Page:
Jacques Gelman, an émigré who was born in St. Petersburg, Russia, moved to Mexico from Eastern Europe in 1941 and became a movie mogul who produced many films with Mario Moreno, who was best known as the actor Cantinflas. Mr. Gelman and his wife, Natasha Zahalka Gelman, a Czech immigrant from Moravia, became avid art collectors. Jacques Gelman died in 1986 and his widow died in 1998 leaving 85 classic modernist works to the Metropolitan Museum of Art, including fourteen paintings of Picasso, nine paintings of Henri Matisse, nine paintings of Joan Miro, five paintings of Bonnards, four paintings of Georges Braque, three Legers, three Grises,three Tanguys, Two Balthuses, two Vlamincks, and works by Salvador Dali, Max Ernst, Giacometti, Piet Mondrian, Renoir and Vuilllard.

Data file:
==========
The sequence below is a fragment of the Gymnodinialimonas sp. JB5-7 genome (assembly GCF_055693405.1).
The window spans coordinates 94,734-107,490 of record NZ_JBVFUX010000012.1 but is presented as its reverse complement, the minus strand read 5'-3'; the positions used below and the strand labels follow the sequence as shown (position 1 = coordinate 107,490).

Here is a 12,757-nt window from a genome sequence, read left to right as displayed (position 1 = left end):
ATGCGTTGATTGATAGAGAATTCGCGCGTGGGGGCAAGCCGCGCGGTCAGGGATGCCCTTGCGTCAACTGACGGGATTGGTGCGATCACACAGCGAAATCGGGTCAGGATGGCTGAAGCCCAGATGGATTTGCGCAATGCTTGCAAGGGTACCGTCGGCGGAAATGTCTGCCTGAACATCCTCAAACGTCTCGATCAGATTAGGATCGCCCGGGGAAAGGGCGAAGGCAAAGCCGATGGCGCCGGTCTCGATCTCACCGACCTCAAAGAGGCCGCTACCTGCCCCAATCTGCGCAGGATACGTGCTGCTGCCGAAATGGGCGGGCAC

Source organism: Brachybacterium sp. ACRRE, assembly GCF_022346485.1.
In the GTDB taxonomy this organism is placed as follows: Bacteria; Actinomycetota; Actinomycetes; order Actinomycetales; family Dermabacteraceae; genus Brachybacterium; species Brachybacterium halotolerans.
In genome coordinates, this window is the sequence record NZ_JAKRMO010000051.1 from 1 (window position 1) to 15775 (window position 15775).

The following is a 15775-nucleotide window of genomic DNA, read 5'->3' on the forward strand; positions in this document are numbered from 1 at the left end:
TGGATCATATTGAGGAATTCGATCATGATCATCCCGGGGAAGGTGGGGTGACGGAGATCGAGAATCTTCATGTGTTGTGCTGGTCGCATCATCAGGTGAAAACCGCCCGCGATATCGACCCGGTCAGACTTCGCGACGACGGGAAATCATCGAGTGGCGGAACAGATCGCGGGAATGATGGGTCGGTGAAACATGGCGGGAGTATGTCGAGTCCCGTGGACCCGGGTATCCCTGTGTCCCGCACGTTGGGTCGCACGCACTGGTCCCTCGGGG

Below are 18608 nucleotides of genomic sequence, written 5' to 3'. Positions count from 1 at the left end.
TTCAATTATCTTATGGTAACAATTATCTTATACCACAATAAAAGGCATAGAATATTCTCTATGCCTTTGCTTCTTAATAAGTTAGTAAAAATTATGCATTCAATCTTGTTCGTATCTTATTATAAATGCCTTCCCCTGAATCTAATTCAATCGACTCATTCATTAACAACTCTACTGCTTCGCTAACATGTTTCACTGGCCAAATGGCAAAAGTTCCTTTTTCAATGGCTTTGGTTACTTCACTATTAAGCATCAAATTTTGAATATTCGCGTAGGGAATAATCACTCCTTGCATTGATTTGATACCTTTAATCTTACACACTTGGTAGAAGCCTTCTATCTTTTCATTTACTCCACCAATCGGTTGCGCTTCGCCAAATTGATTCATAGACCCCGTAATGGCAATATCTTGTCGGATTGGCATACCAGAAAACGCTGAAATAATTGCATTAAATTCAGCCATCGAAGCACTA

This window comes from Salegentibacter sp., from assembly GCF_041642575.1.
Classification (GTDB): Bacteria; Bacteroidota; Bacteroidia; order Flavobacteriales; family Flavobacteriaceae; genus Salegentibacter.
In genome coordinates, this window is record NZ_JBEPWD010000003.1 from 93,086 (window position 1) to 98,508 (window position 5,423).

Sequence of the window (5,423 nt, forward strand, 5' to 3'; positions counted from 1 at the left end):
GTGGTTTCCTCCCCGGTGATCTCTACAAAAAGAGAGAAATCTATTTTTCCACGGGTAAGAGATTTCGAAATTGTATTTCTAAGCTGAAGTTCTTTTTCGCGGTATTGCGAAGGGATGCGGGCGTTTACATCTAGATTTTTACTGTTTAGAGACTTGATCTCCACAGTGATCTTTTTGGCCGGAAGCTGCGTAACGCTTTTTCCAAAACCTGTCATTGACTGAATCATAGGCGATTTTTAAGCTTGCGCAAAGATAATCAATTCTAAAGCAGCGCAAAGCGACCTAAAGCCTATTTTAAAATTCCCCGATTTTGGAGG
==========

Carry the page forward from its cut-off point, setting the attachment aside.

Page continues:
The first work by Diego Rivera that Jacques Gelman acquired was a large portrait of his elegant wife, commissioned from Rivera. The glamorous Mrs. Gelman is clad in a white gown and reclines on a divan against a background of large bouquets of calla lilies. The calla lily, a sensual, sculptural flower - and a quintessential example of Mexico's exuberant flora - was celebrated by Rivera many times, particularly in frescoes depicted peasants with indigenous features carrying bundles or offerings of them.
In 1943, Rivera produced some of his most sumptuous reveries, among them such lavishly constructed works as Sunflowers, Calla Lily Vendor and Portrait of Mrs. Natasha Gelman